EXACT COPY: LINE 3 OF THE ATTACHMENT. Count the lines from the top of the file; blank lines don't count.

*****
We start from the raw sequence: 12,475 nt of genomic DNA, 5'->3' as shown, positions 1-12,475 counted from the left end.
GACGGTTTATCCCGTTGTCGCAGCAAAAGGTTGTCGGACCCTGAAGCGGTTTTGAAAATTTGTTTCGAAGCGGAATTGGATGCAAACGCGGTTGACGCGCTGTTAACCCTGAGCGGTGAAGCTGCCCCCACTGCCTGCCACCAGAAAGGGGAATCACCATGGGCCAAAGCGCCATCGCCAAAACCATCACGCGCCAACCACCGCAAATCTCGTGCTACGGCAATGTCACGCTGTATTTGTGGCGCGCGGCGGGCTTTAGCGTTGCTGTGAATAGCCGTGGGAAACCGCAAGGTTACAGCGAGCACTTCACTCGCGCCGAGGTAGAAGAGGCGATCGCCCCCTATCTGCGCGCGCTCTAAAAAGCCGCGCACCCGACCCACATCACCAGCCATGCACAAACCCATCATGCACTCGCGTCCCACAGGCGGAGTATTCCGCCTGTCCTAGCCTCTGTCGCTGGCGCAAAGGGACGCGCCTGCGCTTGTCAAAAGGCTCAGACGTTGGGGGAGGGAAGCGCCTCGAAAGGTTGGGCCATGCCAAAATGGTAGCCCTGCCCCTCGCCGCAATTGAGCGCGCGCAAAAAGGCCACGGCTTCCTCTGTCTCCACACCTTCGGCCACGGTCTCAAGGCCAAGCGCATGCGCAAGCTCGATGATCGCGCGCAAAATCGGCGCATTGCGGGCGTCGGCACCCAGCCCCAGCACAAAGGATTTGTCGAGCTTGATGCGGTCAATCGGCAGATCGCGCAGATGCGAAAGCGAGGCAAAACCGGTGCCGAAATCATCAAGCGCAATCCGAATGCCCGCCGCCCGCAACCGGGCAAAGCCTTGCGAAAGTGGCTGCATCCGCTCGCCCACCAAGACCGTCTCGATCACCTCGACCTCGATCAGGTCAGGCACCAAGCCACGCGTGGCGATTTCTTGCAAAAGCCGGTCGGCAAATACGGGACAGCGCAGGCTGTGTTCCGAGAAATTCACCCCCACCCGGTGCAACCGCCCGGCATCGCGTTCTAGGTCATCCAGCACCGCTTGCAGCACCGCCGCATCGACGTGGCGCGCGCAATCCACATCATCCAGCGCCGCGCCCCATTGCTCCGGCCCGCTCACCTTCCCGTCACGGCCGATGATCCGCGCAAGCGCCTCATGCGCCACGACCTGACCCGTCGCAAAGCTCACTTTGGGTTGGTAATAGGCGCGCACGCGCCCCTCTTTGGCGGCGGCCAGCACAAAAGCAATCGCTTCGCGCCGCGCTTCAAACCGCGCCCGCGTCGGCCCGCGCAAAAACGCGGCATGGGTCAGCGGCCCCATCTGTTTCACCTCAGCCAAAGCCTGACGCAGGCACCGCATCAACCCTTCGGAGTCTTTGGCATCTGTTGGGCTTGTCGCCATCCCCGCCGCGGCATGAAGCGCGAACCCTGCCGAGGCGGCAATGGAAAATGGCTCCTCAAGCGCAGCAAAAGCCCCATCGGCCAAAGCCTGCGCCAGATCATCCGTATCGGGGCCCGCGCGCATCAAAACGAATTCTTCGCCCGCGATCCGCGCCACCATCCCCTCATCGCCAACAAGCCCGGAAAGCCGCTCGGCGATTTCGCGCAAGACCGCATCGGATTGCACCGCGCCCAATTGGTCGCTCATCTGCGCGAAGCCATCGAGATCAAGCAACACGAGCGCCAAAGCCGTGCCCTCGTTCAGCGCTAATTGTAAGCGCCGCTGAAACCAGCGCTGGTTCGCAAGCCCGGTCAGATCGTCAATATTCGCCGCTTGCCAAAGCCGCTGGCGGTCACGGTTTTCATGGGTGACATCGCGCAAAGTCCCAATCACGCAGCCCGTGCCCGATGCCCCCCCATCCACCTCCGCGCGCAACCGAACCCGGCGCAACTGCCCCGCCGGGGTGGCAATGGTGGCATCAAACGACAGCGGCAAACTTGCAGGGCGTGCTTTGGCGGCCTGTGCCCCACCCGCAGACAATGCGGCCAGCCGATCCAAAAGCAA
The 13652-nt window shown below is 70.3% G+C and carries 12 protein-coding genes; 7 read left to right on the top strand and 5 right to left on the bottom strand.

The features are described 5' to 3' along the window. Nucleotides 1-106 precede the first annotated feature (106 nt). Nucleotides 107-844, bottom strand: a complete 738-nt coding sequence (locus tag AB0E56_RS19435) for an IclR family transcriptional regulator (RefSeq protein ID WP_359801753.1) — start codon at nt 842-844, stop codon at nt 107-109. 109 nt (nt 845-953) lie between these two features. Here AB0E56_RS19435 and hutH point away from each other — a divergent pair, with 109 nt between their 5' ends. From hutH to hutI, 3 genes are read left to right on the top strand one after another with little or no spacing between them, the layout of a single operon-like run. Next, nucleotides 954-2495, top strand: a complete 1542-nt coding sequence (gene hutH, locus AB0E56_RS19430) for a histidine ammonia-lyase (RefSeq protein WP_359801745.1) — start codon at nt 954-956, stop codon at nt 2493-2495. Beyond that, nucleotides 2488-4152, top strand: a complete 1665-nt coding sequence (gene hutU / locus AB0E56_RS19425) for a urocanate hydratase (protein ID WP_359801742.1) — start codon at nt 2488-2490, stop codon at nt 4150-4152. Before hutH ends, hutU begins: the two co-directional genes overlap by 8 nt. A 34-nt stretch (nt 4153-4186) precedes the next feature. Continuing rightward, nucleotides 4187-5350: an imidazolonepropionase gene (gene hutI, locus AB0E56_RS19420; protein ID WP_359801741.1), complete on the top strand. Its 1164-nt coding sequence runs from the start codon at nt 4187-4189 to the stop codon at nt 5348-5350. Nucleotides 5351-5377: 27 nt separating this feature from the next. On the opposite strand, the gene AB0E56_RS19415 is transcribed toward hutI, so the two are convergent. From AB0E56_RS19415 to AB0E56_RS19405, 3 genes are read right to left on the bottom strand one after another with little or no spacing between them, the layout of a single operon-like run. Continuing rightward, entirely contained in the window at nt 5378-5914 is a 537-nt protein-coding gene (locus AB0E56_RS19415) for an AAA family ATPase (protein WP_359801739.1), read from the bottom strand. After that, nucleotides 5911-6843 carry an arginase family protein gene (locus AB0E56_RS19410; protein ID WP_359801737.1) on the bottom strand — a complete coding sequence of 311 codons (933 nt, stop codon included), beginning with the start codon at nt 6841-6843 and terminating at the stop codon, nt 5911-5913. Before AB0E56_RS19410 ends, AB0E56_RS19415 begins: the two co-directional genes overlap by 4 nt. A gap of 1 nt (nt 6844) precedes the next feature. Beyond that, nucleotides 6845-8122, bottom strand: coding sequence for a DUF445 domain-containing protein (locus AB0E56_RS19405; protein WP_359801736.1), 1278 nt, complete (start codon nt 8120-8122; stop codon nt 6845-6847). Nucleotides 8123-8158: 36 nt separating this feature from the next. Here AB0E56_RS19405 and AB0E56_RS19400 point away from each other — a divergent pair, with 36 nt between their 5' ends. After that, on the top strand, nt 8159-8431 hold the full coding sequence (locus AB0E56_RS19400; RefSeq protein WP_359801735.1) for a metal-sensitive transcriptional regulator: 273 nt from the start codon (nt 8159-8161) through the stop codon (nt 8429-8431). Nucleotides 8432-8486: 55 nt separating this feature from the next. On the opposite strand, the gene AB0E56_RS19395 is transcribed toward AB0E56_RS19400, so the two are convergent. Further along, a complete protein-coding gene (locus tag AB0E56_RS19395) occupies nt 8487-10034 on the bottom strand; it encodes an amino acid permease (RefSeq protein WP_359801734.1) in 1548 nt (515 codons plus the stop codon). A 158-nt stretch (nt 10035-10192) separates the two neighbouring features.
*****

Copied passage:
The 13652-nt window shown below is 70.3% G+C and carries 12 protein-coding genes; 7 read left to right on the top strand and 5 right to left on the bottom strand.